In Johnstown, a dinner theater pushed through the pandemic and kept going. Now they’re hoping to build on that community
At a recent performance of Rodgers and Hammerstein's Cinderella at the Candlelight Dinner Playhouse in Johnstown, the plates moved quickly as the show went on. For the staff and performers at the playhouse, it’s helping patrons back to a sense of normalcy as the pandemic eases that keeps them going — along with the community they are building.
“It's probably the best paying job. especially in dinner theater. I started here in — I did Christmas of 2014 and I think this is my 15th show,” said Annie Dwyer, who played the stepmother in Cinderella at a recent performance. “So there's a love here that people are wonderful.”
But things haven’t always been so certain. For owner and Executive Producer Dave Clark, building the playhouse was difficult – he had no theater experience when he started the project – but the pandemic offered new challenges.
“I can tell you that when the pandemic hit, and everyone who was struggling, we were too, we were shut down for quite a long period,” Clark said. “We were able to come up with some outdoor concerts during that summer of 2020 that, allowed us a little bit of opportunity to have patrons here and keep our people working.”
Clark attributes the theater’s survival to the hardworking staff, the support of the audience, and good communication.
“When people started coming back, we spent a lot of time talking to them while they were having dinner and after the show and so on, and universally, they were saying, ‘Thank you for being here. Thank you for providing this opportunity. And thank you for your staff,’” Clark said. “I mean, we got that all the time. So they understood it was a situation not many of us had control over, but they appreciated us working through it and continuing to stay open.”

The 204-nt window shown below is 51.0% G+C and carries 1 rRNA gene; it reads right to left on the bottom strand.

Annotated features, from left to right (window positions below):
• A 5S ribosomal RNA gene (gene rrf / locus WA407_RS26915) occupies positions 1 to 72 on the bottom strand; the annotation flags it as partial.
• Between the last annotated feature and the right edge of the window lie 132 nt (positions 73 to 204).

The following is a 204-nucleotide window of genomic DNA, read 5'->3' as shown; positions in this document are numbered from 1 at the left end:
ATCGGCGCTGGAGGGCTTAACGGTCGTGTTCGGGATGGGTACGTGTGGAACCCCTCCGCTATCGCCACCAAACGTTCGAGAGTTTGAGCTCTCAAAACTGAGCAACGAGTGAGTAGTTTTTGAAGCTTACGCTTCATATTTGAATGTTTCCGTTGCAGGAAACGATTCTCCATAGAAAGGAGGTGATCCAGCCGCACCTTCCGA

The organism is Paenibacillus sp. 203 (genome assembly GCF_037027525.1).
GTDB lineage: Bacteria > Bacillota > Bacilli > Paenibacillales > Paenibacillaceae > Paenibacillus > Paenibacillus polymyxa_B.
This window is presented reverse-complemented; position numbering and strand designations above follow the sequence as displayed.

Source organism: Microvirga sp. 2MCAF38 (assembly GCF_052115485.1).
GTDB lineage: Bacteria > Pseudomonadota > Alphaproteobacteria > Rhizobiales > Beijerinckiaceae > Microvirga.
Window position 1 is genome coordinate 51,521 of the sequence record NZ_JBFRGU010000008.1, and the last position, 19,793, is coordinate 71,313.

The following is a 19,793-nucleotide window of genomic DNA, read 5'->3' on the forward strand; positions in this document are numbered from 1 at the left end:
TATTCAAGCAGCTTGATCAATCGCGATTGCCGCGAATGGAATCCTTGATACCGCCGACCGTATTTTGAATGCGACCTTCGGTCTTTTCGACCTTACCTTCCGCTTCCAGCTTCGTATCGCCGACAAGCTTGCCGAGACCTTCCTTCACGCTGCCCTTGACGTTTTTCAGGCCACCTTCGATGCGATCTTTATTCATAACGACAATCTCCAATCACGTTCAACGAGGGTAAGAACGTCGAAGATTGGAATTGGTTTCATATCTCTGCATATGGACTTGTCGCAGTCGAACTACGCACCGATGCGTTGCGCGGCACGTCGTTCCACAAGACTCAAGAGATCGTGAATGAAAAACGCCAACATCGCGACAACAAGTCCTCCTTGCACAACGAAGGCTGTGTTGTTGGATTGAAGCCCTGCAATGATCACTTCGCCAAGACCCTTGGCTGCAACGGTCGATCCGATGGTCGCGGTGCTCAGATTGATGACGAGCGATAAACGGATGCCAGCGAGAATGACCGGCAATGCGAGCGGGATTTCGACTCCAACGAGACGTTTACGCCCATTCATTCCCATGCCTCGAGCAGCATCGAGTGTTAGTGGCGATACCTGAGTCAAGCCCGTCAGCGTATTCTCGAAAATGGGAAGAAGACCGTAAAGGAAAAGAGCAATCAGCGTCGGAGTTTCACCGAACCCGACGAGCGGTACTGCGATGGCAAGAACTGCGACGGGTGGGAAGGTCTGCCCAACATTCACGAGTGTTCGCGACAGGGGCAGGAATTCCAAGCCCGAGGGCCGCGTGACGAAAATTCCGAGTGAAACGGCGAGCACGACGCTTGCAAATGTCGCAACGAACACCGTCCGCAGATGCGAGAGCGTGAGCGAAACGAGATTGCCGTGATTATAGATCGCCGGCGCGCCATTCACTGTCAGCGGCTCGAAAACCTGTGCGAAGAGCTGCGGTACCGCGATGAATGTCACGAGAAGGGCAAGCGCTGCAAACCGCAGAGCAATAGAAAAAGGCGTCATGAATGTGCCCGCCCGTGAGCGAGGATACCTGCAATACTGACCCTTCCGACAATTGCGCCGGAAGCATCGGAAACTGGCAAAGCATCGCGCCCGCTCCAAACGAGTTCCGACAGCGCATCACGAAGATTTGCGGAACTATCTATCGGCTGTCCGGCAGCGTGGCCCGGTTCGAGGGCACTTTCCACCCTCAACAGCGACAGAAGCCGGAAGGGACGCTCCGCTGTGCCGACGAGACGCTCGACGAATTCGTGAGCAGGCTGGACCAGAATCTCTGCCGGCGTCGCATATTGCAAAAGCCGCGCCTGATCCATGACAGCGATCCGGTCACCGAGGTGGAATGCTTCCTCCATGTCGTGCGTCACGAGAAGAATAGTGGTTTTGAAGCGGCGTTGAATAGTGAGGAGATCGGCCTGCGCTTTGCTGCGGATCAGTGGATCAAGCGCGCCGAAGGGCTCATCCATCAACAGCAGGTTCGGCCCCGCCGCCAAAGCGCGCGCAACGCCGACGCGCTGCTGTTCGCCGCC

Clark noted the design and up-to-date mechanical systems of the facility made it easier to adhere to health guidelines. Now, Candlelight Dinner Playhouse is reaping those benefits. The summer ended with many sold-out shows of Cinderella. And now as the theater heads into its 15th season with a robust lineup new to the Candlelight, it’s also getting a new artistic director, Kate Vallee, who has directed and choreographed shows at Candlelight since 2017.
“I've been around the building and I've been in that rehearsal process. And so it's a natural progression to be stepping into this leadership role.” Vallee said. “I have a passion for our theater industry because it can make us better people. It can make us a better society and we can celebrate together and, or we can question humanity, and to me coming out of the pandemic, what a celebration to be able to get back to that.”
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To find success, Candlelight has focused on ‘family-friendly’ programming that audiences and actors have responded to. And their place in Northern Colorado has opened up a whole new base of customers hungry for their unique brand of storytelling.
“There was a period in time where we were the only show open in Colorado. And I was one of four performers in that show and it just hit me like a ton of bricks, how ridiculously fortunate I am to be up here and sharing my art in this time,” said Sara Kowalski, who played Gabrielle in Cinderella and will play Judy Haynes in the upcoming Candlelight Holiday show White Christmas. “And it feels so important to be giving people an escape, giving them some fun, giving them new things to go home and talk about in the car ride home. So I'm just very, very fortunate and very grateful.”
Candlelight opens its 15th season with a swashbuckling action/adventure musical, The Scarlet Pimpernel. Scott Hurst, who sometimes works in the box office and describes himself as the resident baritone, is in the show. He said the chance to serve a different type of theater patron in Johnstown is fulfilling.
“So we're just changing lives and bringing theater here to Northern Colorado …. It means everything. I sort of view this place as an actor's refuge. You know, to be a working actor is not something you get to hear every day,” Hurst said. “My job is just to affect at least one person in the audience, but I know that the work we do here is so important because you don't even have to ask them at intermission, they offer up how much they're enjoying the show and the experience.”
Clark said the theater has carved out a truly community-wide role, providing a service to people who come to see a show in Johnstown. Coming out of the pandemic, he hopes to further that mission even more. “We're thriving. We're excited about bringing this live theater to people. We want to be a positive part of our community and help people lift their lives for just a few hours when they come and see us.”
The Scarlet Pimpernel plays at Candlelight Dinner Playhouse in Johnstown through November 6th followed by Irving Berlin's White Christmas
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